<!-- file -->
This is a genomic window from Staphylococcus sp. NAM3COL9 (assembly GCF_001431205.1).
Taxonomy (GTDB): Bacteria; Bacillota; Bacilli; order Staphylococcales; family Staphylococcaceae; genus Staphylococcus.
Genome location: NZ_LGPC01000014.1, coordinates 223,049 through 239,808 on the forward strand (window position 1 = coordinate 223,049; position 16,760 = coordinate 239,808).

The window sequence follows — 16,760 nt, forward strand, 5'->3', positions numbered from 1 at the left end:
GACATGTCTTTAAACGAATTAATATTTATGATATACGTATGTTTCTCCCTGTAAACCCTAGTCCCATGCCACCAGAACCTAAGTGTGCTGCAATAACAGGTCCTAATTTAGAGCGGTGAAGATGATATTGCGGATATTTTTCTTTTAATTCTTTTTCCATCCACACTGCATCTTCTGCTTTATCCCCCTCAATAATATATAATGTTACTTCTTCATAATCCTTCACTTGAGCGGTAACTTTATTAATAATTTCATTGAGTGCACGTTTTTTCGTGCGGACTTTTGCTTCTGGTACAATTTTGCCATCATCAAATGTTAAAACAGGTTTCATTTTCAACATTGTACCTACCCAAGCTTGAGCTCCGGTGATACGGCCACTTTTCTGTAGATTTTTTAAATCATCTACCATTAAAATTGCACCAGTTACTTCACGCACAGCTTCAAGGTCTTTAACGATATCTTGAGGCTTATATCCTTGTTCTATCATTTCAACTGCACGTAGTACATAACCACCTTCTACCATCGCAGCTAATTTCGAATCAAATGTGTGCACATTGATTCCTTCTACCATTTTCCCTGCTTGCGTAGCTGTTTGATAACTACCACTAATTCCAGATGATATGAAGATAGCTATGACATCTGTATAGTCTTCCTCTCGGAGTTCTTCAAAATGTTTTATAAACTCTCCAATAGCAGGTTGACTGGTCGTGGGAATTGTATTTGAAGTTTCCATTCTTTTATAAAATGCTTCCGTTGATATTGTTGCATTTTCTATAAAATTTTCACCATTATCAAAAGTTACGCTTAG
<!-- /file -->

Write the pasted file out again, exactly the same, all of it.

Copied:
This is a genomic window from Staphylococcus sp. NAM3COL9 (assembly GCF_001431205.1).
Taxonomy (GTDB): Bacteria; Bacillota; Bacilli; order Staphylococcales; family Staphylococcaceae; genus Staphylococcus.
Genome location: NZ_LGPC01000014.1, coordinates 223,049 through 239,808 on the forward strand (window position 1 = coordinate 223,049; position 16,760 = coordinate 239,808).

The window sequence follows — 16,760 nt, forward strand, 5'->3', positions numbered from 1 at the left end:
GACATGTCTTTAAACGAATTAATATTTATGATATACGTATGTTTCTCCCTGTAAACCCTAGTCCCATGCCACCAGAACCTAAGTGTGCTGCAATAACAGGTCCTAATTTAGAGCGGTGAAGATGATATTGCGGATATTTTTCTTTTAATTCTTTTTCCATCCACACTGCATCTTCTGCTTTATCCCCCTCAATAATATATAATGTTACTTCTTCATAATCCTTCACTTGAGCGGTAACTTTATTAATAATTTCATTGAGTGCACGTTTTTTCGTGCGGACTTTTGCTTCTGGTACAATTTTGCCATCATCAAATGTTAAAACAGGTTTCATTTTCAACATTGTACCTACCCAAGCTTGAGCTCCGGTGATACGGCCACTTTTCTGTAGATTTTTTAAATCATCTACCATTAAAATTGCACCAGTTACTTCACGCACAGCTTCAAGGTCTTTAACGATATCTTGAGGCTTATATCCTTGTTCTATCATTTCAACTGCACGTAGTACATAACCACCTTCTACCATCGCAGCTAATTTCGAATCAAATGTGTGCACATTGATTCCTTCTACCATTTTCCCTGCTTGCGTAGCTGTTTGATAACTACCACTAATTCCAGATGATATGAAGATAGCTATGACATCTGTATAGTCTTCCTCTCGGAGTTCTTCAAAATGTTTTATAAACTCTCCAATAGCAGGTTGACTGGTCGTGGGAATTGTATTTGAAGTTTCCATTCTTTTATAAAATGCTTCCGTTGATATTGTTGCATTTTCTATAAAATTTTCACCATTATCAAAAGTTACGCTTAG